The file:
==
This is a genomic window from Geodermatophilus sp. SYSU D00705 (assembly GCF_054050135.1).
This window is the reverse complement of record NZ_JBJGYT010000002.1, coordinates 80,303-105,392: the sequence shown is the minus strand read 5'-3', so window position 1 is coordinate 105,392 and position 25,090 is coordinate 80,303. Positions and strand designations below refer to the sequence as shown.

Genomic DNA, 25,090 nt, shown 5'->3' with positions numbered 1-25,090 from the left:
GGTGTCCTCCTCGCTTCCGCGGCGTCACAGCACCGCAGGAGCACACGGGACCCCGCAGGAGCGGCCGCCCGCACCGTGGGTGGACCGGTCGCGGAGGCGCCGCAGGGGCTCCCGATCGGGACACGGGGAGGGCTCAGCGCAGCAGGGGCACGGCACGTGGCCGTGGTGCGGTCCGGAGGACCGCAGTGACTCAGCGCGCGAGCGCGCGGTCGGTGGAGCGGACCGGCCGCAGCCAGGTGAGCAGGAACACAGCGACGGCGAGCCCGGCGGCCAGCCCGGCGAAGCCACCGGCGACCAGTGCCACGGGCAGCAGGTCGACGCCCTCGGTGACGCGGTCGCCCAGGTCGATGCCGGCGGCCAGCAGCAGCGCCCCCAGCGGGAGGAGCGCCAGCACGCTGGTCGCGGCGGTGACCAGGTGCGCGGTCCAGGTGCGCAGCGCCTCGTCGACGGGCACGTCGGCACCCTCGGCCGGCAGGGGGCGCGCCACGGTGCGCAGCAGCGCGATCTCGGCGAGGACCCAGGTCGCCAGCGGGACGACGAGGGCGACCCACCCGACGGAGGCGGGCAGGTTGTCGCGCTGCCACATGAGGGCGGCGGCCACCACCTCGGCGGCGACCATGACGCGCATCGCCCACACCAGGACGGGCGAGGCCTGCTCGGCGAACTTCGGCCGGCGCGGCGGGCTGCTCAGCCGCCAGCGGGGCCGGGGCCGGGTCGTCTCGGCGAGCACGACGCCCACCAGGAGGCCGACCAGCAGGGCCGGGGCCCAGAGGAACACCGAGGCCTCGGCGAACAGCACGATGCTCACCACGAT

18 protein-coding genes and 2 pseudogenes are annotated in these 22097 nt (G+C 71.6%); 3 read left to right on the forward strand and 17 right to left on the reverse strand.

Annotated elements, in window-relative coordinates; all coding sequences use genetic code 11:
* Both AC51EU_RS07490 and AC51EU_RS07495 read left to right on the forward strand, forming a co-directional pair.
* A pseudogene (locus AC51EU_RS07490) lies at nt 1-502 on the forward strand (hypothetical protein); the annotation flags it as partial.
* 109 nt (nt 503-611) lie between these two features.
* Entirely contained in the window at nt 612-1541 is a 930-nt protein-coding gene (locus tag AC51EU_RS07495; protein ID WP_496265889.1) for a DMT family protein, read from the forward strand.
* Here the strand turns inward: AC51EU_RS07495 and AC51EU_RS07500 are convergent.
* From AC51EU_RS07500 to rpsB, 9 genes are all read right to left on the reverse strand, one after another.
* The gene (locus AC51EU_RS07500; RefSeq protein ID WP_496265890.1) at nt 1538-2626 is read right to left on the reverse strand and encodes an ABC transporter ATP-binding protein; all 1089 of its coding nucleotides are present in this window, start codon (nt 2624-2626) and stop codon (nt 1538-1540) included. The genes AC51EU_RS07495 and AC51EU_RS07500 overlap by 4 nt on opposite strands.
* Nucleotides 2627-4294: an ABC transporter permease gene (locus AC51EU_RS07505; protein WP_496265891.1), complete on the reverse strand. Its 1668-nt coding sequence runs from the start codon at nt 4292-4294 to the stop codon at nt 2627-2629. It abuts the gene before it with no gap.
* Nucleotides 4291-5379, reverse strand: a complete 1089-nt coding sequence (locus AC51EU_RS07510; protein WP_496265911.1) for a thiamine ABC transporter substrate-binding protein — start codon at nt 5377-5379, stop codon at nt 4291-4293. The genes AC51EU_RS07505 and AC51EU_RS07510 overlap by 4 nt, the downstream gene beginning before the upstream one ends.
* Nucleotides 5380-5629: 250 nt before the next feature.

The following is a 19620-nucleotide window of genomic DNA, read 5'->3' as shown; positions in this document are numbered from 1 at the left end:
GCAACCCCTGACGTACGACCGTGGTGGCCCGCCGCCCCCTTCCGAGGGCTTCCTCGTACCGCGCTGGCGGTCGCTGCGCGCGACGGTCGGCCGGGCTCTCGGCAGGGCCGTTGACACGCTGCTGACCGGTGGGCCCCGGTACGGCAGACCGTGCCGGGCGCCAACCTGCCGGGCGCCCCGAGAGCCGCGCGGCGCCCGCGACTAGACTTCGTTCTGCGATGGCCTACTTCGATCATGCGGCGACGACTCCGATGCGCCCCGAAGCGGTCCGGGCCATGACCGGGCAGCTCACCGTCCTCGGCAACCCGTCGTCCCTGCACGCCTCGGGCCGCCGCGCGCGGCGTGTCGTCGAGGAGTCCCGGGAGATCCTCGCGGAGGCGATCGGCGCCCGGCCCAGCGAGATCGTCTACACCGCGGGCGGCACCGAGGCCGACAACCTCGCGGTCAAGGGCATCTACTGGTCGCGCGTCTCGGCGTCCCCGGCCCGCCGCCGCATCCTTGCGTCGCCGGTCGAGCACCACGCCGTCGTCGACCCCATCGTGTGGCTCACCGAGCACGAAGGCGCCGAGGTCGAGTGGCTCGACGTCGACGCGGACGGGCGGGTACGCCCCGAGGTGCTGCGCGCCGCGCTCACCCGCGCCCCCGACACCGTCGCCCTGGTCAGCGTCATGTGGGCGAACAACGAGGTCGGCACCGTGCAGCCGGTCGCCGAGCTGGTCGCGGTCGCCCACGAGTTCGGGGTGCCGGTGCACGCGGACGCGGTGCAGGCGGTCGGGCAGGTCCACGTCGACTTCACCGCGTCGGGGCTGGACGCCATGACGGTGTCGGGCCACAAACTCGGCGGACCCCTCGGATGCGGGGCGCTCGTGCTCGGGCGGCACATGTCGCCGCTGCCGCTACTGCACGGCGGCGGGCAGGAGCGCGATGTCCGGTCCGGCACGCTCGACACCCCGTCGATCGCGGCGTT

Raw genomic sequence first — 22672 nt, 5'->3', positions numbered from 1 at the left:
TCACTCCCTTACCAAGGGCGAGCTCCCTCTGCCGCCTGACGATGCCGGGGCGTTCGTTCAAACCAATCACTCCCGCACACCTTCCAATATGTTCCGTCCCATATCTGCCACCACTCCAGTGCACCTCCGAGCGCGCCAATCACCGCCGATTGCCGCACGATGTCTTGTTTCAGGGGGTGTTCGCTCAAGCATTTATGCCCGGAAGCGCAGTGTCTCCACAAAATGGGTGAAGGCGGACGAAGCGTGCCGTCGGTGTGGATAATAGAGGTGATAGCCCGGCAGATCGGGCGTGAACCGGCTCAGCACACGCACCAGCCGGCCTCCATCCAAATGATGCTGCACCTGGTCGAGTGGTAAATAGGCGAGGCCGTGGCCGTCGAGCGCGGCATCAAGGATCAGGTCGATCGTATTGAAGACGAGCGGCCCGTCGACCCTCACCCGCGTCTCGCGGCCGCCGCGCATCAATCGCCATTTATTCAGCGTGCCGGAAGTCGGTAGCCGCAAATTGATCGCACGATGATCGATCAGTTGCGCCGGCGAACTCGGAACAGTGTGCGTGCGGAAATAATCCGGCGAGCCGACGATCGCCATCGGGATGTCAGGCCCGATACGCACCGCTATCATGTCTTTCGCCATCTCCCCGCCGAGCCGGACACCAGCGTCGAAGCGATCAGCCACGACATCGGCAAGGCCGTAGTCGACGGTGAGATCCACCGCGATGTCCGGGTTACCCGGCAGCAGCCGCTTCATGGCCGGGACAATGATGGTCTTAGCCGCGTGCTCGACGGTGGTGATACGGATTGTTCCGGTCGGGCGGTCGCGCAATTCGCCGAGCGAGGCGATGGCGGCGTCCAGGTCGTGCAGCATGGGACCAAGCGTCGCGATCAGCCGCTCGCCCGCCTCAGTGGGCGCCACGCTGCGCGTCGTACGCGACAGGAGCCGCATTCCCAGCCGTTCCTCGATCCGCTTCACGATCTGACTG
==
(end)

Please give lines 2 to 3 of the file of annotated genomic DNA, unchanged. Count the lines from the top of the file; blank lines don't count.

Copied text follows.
This window is the reverse complement of record NZ_JBJGYT010000002.1, coordinates 80,303-105,392: the sequence shown is the minus strand read 5'-3', so window position 1 is coordinate 105,392 and position 25,090 is coordinate 80,303. Positions and strand designations below refer to the sequence as shown.

Genomic DNA, 25,090 nt, shown 5'->3' with positions numbered 1-25,090 from the left: